The Hottest Trends in Web Design – Intentionally Ugly and Unusable Sites

Web design is an interesting area that is constantly in the process of transformation, but some things are easier to predict than others. For instance, there is the rising trend of making sites that look bad – intentionally. Some examples include Hacker News and the Drudge Report. Here is what is behind this curious trend.

Instead of using intuitive templates that are widely accessible, sites such as Hacker News opt for hand-coded HTML that is inspired by flawed graphics from the 1990s. The ‘movement’ has been called ‘web brutalism,’ and is led by a man named Pascal Deville. Deville is currently employed as the creative director at an ad agency in Switzerland, but in 2014, he was busy developing a site called brutalistwebsites.com. The purpose of the site was to promote design characterized by a visible lack of effort to make it simple and comfortable to use. It was meant to be a reaction to the optimism and lightness of the prevailing style in today’s design.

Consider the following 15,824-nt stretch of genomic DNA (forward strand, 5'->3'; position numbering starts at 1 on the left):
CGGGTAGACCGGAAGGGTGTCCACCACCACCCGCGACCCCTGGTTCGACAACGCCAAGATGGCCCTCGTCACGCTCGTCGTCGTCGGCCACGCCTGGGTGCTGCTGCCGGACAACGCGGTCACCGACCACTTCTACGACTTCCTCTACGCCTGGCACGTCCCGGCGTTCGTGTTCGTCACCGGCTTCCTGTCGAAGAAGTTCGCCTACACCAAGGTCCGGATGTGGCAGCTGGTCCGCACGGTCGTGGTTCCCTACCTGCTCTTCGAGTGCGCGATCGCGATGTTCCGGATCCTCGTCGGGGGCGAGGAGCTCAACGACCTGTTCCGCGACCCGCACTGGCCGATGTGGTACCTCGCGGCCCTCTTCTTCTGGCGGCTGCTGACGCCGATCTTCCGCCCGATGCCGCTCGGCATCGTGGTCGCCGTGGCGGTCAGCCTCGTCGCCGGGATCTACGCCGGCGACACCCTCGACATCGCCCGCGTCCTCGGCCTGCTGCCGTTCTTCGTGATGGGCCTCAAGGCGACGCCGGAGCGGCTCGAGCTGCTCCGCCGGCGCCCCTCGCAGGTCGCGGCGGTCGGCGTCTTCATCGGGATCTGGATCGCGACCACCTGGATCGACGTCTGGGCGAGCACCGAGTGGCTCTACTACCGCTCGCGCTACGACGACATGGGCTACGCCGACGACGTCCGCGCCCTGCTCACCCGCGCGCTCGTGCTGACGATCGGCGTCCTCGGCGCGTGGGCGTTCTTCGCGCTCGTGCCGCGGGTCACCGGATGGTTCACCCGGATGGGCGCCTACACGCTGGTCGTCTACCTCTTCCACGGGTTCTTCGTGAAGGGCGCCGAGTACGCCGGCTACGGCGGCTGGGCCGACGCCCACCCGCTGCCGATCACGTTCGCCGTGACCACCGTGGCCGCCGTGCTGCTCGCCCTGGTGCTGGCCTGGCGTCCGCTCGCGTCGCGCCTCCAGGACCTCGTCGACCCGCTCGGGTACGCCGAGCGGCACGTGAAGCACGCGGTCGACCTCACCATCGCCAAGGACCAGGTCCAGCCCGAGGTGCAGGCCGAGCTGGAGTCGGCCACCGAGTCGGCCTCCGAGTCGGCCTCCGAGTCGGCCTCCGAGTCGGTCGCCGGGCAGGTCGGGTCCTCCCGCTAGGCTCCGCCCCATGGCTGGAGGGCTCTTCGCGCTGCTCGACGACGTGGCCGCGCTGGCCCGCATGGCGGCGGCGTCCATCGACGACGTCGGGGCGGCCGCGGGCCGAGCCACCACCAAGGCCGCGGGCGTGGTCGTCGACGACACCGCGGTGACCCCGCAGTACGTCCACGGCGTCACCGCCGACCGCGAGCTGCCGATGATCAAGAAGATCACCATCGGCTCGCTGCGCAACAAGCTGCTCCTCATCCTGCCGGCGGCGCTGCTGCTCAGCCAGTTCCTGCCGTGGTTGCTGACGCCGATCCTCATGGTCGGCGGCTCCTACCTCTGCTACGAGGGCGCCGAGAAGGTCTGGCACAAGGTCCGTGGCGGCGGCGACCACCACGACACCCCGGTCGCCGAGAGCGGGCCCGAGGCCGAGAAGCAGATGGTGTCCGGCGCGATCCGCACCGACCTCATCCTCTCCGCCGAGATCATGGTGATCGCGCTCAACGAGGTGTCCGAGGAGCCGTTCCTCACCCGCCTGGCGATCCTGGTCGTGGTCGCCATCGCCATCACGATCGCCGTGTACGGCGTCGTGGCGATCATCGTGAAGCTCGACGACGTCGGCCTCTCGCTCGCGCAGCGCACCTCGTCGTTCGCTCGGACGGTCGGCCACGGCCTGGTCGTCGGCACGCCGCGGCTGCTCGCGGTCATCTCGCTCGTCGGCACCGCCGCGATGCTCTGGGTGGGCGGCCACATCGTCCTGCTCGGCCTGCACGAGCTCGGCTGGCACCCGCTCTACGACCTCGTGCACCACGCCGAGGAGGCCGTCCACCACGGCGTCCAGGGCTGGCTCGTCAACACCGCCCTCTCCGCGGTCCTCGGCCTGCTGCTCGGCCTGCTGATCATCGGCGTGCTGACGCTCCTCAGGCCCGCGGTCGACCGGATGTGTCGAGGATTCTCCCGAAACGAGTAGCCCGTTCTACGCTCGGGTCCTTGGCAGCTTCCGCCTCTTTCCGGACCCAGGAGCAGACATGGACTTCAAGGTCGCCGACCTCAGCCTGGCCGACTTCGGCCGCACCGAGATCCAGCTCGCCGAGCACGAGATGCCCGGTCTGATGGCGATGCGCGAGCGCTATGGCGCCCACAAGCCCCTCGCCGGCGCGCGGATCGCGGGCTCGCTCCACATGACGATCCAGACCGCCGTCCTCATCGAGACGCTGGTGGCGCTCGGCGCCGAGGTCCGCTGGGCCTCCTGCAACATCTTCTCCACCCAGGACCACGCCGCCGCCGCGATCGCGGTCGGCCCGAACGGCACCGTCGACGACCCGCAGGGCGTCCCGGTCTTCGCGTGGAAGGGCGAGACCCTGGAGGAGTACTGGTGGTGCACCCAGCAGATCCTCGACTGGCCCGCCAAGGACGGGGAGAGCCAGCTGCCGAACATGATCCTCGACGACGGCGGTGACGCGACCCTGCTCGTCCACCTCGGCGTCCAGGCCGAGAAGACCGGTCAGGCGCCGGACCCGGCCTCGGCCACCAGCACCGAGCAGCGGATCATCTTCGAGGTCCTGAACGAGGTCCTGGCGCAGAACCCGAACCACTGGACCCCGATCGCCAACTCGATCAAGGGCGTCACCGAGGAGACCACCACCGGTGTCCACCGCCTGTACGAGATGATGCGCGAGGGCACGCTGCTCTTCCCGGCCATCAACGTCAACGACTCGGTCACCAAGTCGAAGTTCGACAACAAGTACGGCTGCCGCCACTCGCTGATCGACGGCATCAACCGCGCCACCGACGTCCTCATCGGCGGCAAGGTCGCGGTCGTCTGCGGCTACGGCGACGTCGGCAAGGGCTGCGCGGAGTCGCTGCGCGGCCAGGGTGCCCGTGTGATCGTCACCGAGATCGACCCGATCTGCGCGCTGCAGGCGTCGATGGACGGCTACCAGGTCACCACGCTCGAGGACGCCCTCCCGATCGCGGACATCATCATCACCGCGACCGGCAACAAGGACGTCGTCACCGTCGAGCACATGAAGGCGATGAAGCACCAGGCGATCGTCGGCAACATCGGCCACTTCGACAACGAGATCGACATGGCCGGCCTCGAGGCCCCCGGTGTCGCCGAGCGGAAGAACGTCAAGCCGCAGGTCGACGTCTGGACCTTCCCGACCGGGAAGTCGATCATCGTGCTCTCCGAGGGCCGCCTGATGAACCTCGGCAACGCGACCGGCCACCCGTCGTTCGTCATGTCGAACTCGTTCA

Although this seems like a curious thing to do, Deville’s design is becoming increasingly popular. During the first 24 hours since the appearance of his site on Hacker News, it scored over 10,000 visitors, which is an incredibly large number considering the idea behind it. And it couldn’t be said that its popularity is waning – it is still receiving over 100 submissions each day.

When it comes to people who know their way around web design, the opinions vary significantly. Jake Tobin, for instance, the guy behind trulybald.com, says that he actually likes it. He finds brutalism interesting because, unlike other styles, it doesn’t have a predefined set of rules when it comes to aesthetics. Nathaniel Smith, the man who designed tilde.town, says that he himself made a brutalist site in an effort to show that there is no need for ‘best practices’ for the designers to do some really amazing things.

But since brutalism doesn’t have a fixed set of rules, it is practically impossible to define it. Deville has already started saying that the concept should be redefined. Nevertheless, brutalist websites are experiencing a significant commercial success. Just look at Craigslist.

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